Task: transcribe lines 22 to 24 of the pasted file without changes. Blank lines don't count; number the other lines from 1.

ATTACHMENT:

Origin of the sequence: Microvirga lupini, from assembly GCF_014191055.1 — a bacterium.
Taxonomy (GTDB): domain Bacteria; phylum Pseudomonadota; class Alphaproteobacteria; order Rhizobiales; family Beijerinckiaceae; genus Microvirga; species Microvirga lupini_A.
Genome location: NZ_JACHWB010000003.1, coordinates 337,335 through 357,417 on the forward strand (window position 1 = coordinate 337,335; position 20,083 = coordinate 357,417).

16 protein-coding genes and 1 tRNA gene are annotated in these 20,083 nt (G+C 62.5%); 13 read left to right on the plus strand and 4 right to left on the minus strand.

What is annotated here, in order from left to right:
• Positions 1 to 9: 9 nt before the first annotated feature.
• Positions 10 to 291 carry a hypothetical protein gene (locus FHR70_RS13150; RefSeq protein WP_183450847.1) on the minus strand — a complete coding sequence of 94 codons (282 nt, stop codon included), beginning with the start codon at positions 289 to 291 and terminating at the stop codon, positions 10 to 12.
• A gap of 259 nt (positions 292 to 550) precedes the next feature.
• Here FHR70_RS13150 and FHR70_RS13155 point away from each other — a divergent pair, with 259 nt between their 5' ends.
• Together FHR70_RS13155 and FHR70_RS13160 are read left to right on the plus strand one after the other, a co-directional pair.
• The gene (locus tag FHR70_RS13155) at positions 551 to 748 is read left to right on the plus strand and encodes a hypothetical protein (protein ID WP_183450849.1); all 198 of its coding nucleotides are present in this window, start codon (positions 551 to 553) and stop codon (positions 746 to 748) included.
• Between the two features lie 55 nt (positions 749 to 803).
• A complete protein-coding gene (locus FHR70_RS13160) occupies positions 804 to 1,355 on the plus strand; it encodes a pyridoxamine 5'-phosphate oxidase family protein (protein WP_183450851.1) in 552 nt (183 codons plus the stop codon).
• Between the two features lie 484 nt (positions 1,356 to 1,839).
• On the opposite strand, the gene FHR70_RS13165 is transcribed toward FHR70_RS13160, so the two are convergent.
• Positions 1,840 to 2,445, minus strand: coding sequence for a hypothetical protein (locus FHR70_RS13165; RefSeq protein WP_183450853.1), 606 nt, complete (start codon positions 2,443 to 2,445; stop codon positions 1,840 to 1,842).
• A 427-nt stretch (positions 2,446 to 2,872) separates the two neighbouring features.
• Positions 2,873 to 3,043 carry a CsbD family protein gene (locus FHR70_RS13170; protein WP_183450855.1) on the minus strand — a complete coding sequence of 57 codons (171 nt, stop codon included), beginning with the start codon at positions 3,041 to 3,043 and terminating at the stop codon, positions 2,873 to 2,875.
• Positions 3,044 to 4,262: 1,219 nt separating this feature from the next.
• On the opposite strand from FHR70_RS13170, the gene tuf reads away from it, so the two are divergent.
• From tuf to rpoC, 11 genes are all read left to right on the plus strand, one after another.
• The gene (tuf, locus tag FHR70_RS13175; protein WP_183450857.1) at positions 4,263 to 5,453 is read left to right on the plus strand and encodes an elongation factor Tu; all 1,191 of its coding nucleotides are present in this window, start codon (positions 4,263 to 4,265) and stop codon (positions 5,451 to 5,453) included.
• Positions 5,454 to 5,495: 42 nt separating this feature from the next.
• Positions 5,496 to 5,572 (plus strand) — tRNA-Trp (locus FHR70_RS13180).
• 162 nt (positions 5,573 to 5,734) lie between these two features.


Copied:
• The gene (tuf, locus tag FHR70_RS13175; protein WP_183450857.1) at positions 4,263 to 5,453 is read left to right on the plus strand and encodes an elongation factor Tu; all 1,191 of its coding nucleotides are present in this window, start codon (positions 4,263 to 4,265) and stop codon (positions 5,451 to 5,453) included.
• Positions 5,454 to 5,495: 42 nt separating this feature from the next.
• Positions 5,496 to 5,572 (plus strand) — tRNA-Trp (locus FHR70_RS13180).